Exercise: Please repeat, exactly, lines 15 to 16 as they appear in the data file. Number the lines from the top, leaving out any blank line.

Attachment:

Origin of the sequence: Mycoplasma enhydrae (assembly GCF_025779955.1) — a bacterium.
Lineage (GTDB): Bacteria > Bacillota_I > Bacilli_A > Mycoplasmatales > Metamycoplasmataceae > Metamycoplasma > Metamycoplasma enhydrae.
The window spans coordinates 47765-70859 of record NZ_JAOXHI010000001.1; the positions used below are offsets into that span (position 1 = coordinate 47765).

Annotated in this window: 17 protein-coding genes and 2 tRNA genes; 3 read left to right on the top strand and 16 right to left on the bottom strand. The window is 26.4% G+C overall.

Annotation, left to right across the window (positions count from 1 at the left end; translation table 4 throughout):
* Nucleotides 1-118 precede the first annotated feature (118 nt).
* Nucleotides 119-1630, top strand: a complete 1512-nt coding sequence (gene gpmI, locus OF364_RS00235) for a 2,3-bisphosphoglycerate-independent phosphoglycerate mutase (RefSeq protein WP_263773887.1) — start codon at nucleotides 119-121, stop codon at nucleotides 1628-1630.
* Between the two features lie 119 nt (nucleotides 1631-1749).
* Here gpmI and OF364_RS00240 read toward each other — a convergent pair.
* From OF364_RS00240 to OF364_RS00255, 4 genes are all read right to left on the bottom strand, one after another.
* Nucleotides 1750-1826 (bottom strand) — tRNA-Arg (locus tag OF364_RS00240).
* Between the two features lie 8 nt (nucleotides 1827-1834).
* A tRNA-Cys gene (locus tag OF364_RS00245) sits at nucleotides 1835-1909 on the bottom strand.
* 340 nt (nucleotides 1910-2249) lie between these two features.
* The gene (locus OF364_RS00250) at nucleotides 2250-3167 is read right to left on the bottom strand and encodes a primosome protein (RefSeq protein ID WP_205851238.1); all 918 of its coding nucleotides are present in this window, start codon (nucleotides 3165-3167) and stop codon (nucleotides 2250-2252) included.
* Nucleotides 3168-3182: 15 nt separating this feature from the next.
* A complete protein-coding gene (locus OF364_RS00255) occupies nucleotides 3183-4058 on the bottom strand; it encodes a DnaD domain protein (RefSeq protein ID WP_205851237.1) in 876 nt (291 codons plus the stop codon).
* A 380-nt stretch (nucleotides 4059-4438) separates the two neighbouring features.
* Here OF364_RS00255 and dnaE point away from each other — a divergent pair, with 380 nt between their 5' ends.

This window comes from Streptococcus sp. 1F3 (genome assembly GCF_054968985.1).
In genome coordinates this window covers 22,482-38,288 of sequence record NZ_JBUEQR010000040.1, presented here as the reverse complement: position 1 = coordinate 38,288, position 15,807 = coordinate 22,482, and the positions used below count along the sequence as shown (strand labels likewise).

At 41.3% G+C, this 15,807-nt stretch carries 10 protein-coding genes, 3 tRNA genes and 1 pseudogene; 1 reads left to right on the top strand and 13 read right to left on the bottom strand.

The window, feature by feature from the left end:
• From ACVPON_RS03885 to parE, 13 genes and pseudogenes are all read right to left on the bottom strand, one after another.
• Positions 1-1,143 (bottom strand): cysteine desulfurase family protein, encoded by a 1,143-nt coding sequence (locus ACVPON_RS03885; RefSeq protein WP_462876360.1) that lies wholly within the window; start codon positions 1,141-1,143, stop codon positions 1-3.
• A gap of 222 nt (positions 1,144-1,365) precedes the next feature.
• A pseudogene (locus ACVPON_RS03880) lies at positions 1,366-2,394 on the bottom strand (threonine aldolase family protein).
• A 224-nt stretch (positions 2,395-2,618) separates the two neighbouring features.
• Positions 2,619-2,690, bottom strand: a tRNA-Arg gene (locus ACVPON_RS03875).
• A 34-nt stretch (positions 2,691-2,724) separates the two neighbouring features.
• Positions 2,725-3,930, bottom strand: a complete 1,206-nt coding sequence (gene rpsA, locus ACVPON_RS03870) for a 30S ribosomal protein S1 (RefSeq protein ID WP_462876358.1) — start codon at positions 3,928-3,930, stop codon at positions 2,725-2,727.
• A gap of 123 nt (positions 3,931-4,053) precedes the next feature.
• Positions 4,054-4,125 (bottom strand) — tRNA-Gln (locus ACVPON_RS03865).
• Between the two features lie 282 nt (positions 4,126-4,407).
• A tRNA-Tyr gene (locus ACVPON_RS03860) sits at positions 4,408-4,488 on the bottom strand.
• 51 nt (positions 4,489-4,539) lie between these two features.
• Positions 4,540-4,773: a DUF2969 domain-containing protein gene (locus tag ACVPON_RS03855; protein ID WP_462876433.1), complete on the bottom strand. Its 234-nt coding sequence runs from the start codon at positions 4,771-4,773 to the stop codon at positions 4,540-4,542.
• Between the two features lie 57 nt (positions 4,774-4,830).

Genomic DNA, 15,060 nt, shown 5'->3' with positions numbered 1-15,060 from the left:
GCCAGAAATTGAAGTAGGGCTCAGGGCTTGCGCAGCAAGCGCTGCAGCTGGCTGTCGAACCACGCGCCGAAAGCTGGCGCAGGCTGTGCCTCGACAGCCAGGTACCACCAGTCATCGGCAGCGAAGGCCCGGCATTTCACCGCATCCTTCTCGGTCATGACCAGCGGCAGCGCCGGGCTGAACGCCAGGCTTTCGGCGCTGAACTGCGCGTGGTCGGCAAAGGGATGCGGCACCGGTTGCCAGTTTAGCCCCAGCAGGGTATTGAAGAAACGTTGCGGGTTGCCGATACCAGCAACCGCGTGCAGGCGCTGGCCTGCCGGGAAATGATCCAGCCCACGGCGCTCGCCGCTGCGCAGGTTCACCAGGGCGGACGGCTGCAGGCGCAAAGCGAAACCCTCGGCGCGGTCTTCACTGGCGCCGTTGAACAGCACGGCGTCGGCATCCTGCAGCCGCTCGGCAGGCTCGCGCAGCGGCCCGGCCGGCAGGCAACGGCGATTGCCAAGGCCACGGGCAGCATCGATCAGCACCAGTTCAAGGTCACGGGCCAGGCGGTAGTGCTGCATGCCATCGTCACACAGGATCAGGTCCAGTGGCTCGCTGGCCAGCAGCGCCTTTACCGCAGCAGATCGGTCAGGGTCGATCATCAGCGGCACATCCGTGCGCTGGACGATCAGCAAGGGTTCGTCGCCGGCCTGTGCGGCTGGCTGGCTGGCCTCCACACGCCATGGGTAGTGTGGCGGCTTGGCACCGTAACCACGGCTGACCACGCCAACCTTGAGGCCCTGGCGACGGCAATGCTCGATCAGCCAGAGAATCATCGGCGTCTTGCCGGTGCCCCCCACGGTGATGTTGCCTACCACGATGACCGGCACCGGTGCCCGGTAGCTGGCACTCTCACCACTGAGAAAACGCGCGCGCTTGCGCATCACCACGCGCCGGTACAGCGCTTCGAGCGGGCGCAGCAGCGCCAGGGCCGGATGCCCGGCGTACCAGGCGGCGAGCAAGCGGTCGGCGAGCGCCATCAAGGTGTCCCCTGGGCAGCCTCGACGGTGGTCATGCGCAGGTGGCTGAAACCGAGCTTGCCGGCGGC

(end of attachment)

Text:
* The gene (locus OF364_RS00250) at nucleotides 2250-3167 is read right to left on the bottom strand and encodes a primosome protein (RefSeq protein ID WP_205851238.1); all 918 of its coding nucleotides are present in this window, start codon (nucleotides 3165-3167) and stop codon (nucleotides 2250-2252) included.
* Nucleotides 3168-3182: 15 nt separating this feature from the next.